Some of the most common employee benefits include:
Health care coverage (health insurance, dental, vision, etc.)
Paid leave (PTO and sick days)
For example, you may withhold amounts for the employee’s share of insurance premiums or their retirement contributions. Your share of the costs is a payroll expense. Generally, the only payroll cost for an independent contractor or freelancer is the dollar amount you pay for services.
Independent contractors vs. employees: What’s the difference
A worker’s classification determines how you treat them for tax purposes. If the worker is an employee, you’ll incur the cost of payroll discussed above. Independent contractors, on the other hand, are responsible for all tax withholdings. The company’s only expense is the gross amount you pay for services.
The IRS explains how to assign workers to a particular category. The control you have over a worker determines if the worker is an employee or an independent contractor. The guidelines consider how much control you have over what the worker does, who provides tools and supplies, and if you have a written contract. If you have a lot of control over a worker, you should classify them as an employee.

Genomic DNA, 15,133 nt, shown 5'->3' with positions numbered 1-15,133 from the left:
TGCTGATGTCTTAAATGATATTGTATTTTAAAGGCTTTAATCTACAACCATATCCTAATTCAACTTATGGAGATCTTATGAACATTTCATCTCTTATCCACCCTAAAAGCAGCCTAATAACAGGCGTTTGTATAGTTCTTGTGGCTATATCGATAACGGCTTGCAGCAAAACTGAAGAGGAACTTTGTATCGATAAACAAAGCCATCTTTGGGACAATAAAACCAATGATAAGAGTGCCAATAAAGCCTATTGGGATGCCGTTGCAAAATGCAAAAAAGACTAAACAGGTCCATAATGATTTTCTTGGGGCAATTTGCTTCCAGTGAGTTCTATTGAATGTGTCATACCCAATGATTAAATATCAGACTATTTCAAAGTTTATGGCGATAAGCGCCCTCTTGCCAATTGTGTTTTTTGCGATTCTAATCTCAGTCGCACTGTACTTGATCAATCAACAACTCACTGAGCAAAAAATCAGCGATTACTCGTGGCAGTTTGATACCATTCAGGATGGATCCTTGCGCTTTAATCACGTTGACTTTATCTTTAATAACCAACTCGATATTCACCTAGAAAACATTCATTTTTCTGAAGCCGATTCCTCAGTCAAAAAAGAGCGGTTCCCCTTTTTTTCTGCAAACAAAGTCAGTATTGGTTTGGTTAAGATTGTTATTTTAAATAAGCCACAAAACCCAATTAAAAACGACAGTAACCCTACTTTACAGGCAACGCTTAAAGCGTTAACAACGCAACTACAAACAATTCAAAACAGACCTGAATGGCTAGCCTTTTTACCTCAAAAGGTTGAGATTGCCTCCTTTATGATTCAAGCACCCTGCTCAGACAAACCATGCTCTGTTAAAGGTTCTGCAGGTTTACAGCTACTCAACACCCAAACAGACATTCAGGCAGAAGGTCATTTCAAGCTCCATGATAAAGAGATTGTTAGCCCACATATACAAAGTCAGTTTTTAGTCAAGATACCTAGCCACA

When are payroll expenses incurred?
Expenses related to payroll are accounted for on the day the employee renders their services, effectively earning their wages. Given this reality, the accrual accounting method becomes an indispensable tool for every business, as it aligns revenue recognition with the corresponding expenses.
With the accrual method, payroll expenses are logged within the month of occurrence, irrespective of the payment date. This approach, driven by the matching principle, offers a precise depiction of a company’s profitability. Importantly, this accounting method doesn’t document expenses based on cash disbursements.
Presuming a restaurant has an outstanding payroll amount of $3,000 for the last five days of March, and considering that the upcoming payroll date falls on April 5. With the accrual accounting approach, an expense of $3,000 for wages is recorded on March 31, concurrently accompanied by an equal increment in the wages payable amount.
When the proprietor of the business manages the payroll process on April 5, the cash balance decreases by $3,000, similarly resulting in a decrease of $3,000 in the wages payable. The expense is recorded in March, corresponding to the period when the employees rendered their services. Therefore, revenue earned in March aligns with expenses incurred within the same month, including the payroll costs totaling $3,000.